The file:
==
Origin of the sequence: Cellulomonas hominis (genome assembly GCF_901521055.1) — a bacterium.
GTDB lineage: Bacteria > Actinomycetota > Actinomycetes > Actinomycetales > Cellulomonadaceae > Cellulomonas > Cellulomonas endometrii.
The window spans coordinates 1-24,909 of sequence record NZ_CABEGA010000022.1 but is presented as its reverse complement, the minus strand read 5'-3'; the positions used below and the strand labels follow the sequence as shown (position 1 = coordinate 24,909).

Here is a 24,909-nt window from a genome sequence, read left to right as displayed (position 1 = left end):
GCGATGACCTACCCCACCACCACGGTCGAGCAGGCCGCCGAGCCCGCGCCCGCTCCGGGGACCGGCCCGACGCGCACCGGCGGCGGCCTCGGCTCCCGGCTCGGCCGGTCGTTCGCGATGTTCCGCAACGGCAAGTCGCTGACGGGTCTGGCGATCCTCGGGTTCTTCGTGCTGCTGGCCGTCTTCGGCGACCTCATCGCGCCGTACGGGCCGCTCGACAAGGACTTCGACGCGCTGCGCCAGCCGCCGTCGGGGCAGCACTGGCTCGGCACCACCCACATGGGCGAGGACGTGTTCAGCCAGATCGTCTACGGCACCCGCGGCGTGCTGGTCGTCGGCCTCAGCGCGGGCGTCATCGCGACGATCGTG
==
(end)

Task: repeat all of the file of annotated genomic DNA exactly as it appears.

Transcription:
Origin of the sequence: Cellulomonas hominis (genome assembly GCF_901521055.1) — a bacterium.
GTDB lineage: Bacteria > Actinomycetota > Actinomycetes > Actinomycetales > Cellulomonadaceae > Cellulomonas > Cellulomonas endometrii.
The window spans coordinates 1-24,909 of sequence record NZ_CABEGA010000022.1 but is presented as its reverse complement, the minus strand read 5'-3'; the positions used below and the strand labels follow the sequence as shown (position 1 = coordinate 24,909).

Here is a 24,909-nt window from a genome sequence, read left to right as displayed (position 1 = left end):
GCGATGACCTACCCCACCACCACGGTCGAGCAGGCCGCCGAGCCCGCGCCCGCTCCGGGGACCGGCCCGACGCGCACCGGCGGCGGCCTCGGCTCCCGGCTCGGCCGGTCGTTCGCGATGTTCCGCAACGGCAAGTCGCTGACGGGTCTGGCGATCCTCGGGTTCTTCGTGCTGCTGGCCGTCTTCGGCGACCTCATCGCGCCGTACGGGCCGCTCGACAAGGACTTCGACGCGCTGCGCCAGCCGCCGTCGGGGCAGCACTGGCTCGGCACCACCCACATGGGCGAGGACGTGTTCAGCCAGATCGTCTACGGCACCCGCGGCGTGCTGGTCGTCGGCCTCAGCGCGGGCGTCATCGCGACGATCGTG